Breathalyser kit: France to revoke controversial laws. One less obligation for drivers.
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France repeals its legislation requiring every driver to carry a disposable breathalyser kit in the vehicle. The regulation was in force from 2013, but there was no penalty for failing to fulfil the obligation.
In March 2013, the obligation for the driver to carry a disposable breathalyser in a vehicle entered into force in France. Initially, the lack of the kit was to be punished with a fine of €11. The then-president, François Hollande, even before the law came into force, had decided to cancel the fines. Ultimately, breathalysers became mandatory, but there were no consequences for their lack in the vehicle.
Although the new rules were a reaction to a large number of alcohol-related road deaths in France, the law was controversial from the outset. The leader of a group of lobbyists who demanded the introduction of the obligation was actually a director in a company producing this type of breathalysers, reports thelocal.fr. The absence of a fine for failure to comply with the new regulation caused even greater suspicion that the law is not backed by a desire to improve safety.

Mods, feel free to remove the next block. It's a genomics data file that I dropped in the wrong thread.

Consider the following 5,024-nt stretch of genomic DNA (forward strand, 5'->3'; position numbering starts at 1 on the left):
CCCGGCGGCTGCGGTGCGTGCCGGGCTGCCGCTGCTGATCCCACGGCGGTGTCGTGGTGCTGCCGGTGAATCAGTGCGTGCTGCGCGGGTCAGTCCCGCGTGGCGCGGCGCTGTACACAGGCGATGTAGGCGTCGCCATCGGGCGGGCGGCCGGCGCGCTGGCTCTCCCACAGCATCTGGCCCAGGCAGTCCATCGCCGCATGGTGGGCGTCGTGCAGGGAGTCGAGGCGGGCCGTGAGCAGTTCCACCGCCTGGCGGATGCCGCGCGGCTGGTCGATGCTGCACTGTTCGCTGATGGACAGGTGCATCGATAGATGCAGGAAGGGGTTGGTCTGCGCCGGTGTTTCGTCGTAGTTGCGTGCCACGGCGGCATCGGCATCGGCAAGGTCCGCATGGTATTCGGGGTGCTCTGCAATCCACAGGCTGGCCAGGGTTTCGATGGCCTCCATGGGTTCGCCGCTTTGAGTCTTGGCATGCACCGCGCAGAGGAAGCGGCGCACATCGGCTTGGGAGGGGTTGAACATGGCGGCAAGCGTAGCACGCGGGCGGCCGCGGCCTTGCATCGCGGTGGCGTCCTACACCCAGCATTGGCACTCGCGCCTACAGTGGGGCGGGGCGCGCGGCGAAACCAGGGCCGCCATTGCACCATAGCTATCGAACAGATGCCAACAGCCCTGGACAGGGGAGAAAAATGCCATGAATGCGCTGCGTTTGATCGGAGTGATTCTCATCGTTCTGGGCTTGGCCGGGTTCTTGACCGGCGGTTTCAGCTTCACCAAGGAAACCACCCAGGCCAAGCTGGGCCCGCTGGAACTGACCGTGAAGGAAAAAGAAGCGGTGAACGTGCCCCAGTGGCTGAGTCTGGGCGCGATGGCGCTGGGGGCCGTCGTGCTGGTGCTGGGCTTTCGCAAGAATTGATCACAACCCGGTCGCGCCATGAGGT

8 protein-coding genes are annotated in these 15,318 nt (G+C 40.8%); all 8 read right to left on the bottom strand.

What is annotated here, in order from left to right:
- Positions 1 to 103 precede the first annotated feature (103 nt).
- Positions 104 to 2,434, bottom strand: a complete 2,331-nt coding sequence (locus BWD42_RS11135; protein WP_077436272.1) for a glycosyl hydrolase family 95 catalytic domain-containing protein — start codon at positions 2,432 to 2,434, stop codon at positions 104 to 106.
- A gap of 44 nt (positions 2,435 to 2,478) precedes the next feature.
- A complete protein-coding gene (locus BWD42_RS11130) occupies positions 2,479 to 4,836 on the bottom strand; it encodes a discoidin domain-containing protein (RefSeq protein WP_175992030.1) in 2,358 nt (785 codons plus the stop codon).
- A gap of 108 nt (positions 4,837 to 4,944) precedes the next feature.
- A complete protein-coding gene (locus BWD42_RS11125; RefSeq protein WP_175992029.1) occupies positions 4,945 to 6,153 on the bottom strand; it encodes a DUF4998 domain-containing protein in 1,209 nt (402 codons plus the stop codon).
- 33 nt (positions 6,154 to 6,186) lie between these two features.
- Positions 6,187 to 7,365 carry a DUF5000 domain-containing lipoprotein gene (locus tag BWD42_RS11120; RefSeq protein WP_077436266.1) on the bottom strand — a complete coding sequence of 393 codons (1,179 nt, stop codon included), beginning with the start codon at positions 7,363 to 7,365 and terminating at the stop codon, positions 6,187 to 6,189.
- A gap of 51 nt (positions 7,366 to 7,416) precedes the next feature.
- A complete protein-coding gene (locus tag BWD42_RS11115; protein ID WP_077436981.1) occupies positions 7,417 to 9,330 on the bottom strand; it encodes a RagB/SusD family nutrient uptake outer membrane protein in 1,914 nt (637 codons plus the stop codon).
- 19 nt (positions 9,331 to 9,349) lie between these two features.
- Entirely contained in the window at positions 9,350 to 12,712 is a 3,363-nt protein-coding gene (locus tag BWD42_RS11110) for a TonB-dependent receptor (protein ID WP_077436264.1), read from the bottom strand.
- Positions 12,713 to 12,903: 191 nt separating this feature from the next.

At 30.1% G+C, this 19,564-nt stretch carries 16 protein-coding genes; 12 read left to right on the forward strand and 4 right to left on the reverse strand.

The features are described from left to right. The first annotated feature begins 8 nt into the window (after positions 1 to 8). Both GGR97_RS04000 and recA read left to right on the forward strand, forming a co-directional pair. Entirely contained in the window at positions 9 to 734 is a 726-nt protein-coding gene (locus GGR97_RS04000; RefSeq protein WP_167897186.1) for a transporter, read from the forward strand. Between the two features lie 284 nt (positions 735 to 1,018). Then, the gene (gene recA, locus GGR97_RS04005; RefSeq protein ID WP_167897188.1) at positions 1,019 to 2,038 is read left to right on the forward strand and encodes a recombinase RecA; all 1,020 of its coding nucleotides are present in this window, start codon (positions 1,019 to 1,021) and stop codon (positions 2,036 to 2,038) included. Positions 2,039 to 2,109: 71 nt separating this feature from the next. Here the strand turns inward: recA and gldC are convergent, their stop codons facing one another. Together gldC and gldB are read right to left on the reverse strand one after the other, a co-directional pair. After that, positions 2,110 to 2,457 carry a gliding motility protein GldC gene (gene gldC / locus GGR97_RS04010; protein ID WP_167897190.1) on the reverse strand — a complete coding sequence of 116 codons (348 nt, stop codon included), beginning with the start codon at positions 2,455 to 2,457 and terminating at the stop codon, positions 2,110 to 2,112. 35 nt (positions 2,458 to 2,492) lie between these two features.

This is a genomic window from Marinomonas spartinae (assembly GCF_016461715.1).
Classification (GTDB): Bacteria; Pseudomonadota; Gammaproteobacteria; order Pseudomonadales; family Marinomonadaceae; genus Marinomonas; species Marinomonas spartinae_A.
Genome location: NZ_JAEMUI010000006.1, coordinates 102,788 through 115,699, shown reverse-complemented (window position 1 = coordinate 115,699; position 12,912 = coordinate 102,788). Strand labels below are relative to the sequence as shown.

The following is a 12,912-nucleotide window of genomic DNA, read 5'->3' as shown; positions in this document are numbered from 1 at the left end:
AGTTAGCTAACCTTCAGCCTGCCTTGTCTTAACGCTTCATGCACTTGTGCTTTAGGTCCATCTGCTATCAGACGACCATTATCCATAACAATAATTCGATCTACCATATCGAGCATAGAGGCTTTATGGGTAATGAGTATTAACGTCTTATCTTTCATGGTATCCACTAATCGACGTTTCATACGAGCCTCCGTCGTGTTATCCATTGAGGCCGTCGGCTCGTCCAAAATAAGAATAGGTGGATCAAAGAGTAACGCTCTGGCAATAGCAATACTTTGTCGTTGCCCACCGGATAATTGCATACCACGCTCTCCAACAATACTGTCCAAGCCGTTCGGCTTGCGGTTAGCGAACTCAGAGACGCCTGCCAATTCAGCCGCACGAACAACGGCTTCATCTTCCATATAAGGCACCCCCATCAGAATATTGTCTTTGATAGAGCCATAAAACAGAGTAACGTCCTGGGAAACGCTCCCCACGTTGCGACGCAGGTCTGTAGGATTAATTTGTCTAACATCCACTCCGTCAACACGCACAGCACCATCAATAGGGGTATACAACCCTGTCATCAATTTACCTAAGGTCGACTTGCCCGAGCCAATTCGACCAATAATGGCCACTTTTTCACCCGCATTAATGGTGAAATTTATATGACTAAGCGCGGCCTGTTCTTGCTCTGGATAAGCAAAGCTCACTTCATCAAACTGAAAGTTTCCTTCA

In addition, the requirement for a breathalyser was ineffective in reducing drink-driving, which is believed to be responsible for about one-third of road deaths in France. Last week, MPs voted in favour of abolishing the obligation (364 votes in favour, 130 against).
Don’t drink & drive
Although the law imposing the obligation to carry breathalysers will change, drivers travelling through the English Channel should still remember that France has a much stricter alcohol limit than the UK – and anyone who exceeds that limit faces very severe penalties,” says Rod Dennis, spokesman for the Royal Automobile Club.
The alcohol consumption limit in France is lower than in the UK, at 0.5 mg/ml of alcohol per litre of blood, compared to 0.8 mg/ml in the UK.
Young drivers who have a driving licence for less than three years are subject to a lower threshold, namely 0.2 mg/ml per litre of blood.
If the driver’s breath test shows between 0.5 and 0.8 mg/ml of alcohol, he will be fined between €135 and €750 with six penalty points.
The best advice is to never drink and drive, regardless of whether we are in France or elsewhere,” added Dennis in a statement for thelocal.fr.
The RAC spokesperson recommends, however, that drivers should carry breathalysers with them in France for a certain period of time.